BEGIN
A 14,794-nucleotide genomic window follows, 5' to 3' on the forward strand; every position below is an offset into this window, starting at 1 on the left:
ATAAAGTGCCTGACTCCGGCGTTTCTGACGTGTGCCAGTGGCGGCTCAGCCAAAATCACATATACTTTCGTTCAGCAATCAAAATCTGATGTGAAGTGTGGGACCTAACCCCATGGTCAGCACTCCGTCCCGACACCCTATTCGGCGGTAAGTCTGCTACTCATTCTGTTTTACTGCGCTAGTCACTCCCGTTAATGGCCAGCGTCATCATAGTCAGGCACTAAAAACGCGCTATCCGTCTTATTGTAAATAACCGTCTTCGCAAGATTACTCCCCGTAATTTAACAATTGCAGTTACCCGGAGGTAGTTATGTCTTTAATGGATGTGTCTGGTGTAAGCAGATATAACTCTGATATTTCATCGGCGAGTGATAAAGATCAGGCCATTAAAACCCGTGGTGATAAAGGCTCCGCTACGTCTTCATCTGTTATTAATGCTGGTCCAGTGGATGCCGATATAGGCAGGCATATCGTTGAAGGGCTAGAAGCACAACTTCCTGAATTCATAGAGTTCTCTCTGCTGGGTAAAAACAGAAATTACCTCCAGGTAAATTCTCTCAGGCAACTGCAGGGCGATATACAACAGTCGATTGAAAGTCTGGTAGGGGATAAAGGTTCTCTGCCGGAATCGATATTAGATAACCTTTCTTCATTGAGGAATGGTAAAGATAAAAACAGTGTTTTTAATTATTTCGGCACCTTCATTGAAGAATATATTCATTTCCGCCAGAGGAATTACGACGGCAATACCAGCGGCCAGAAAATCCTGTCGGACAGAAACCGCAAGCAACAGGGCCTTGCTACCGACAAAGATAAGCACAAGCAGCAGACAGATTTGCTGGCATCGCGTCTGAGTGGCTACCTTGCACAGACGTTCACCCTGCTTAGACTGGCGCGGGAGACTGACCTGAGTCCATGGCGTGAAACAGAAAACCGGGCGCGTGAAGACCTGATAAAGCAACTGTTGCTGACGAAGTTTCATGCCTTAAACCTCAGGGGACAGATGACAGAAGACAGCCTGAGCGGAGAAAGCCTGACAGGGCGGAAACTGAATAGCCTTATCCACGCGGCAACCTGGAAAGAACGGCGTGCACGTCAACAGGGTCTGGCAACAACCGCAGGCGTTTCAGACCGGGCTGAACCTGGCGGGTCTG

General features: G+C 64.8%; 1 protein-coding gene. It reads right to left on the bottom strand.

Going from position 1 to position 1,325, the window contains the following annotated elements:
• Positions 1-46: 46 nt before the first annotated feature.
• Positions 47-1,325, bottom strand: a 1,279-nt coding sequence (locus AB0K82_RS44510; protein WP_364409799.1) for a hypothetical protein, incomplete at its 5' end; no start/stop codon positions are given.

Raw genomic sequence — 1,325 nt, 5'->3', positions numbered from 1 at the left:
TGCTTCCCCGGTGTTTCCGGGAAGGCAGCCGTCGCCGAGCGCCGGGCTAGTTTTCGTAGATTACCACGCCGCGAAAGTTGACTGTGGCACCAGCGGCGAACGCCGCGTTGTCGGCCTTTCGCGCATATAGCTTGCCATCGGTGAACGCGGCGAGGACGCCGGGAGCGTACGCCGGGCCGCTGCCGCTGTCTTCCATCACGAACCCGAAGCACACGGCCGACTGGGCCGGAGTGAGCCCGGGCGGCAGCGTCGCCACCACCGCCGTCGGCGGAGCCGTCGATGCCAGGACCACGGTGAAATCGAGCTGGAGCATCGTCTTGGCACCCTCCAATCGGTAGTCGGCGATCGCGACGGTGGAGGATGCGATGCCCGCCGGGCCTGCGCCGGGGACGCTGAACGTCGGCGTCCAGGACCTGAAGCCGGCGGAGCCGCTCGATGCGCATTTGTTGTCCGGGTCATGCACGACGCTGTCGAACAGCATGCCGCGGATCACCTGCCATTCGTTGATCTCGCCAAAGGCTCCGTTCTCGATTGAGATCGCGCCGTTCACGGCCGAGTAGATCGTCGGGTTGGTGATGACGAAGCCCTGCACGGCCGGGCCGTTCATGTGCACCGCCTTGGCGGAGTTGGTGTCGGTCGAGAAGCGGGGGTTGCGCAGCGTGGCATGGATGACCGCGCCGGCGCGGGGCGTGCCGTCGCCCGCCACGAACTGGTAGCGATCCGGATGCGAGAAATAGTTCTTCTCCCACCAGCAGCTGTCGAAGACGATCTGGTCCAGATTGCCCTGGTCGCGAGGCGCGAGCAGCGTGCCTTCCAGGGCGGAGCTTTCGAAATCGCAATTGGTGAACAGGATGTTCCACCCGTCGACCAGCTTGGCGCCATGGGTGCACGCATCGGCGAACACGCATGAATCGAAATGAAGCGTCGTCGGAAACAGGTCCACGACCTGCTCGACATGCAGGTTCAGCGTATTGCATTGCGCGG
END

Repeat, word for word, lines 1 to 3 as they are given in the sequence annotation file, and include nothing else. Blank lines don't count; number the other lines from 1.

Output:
A 14,794-nucleotide genomic window follows, 5' to 3' on the forward strand; every position below is an offset into this window, starting at 1 on the left:
ATAAAGTGCCTGACTCCGGCGTTTCTGACGTGTGCCAGTGGCGGCTCAGCCAAAATCACATATACTTTCGTTCAGCAATCAAAATCTGATGTGAAGTGTGGGACCTAACCCCATGGTCAGCACTCCGTCCCGACACCCTATTCGGCGGTAAGTCTGCTACTCATTCTGTTTTACTGCGCTAGTCACTCCCGTTAATGGCCAGCGTCATCATAGTCAGGCACTAAAAACGCGCTATCCGTCTTATTGTAAATAACCGTCTTCGCAAGATTACTCCCCGTAATTTAACAATTGCAGTTACCCGGAGGTAGTTATGTCTTTAATGGATGTGTCTGGTGTAAGCAGATATAACTCTGATATTTCATCGGCGAGTGATAAAGATCAGGCCATTAAAACCCGTGGTGATAAAGGCTCCGCTACGTCTTCATCTGTTATTAATGCTGGTCCAGTGGATGCCGATATAGGCAGGCATATCGTTGAAGGGCTAGAAGCACAACTTCCTGAATTCATAGAGTTCTCTCTGCTGGGTAAAAACAGAAATTACCTCCAGGTAAATTCTCTCAGGCAACTGCAGGGCGATATACAACAGTCGATTGAAAGTCTGGTAGGGGATAAAGGTTCTCTGCCGGAATCGATATTAGATAACCTTTCTTCATTGAGGAATGGTAAAGATAAAAACAGTGTTTTTAATTATTTCGGCACCTTCATTGAAGAATATATTCATTTCCGCCAGAGGAATTACGACGGCAATACCAGCGGCCAGAAAATCCTGTCGGACAGAAACCGCAAGCAACAGGGCCTTGCTACCGACAAAGATAAGCACAAGCAGCAGACAGATTTGCTGGCATCGCGTCTGAGTGGCTACCTTGCACAGACGTTCACCCTGCTTAGACTGGCGCGGGAGACTGACCTGAGTCCATGGCGTGAAACAGAAAACCGGGCGCGTGAAGACCTGATAAAGCAACTGTTGCTGACGAAGTTTCATGCCTTAAACCTCAGGGGACAGATGACAGAAGACAGCCTGAGCGGAGAAAGCCTGACAGGGCGGAAACTGAATAGCCTTATCCACGCGGCAACCTGGAAAGAACGGCGTGCACGTCAACAGGGTCTGGCAACAACCGCAGGCGTTTCAGACCGGGCTGAACCTGGCGGGTCTG

General features: G+C 64.8%; 1 protein-coding gene. It reads right to left on the bottom strand.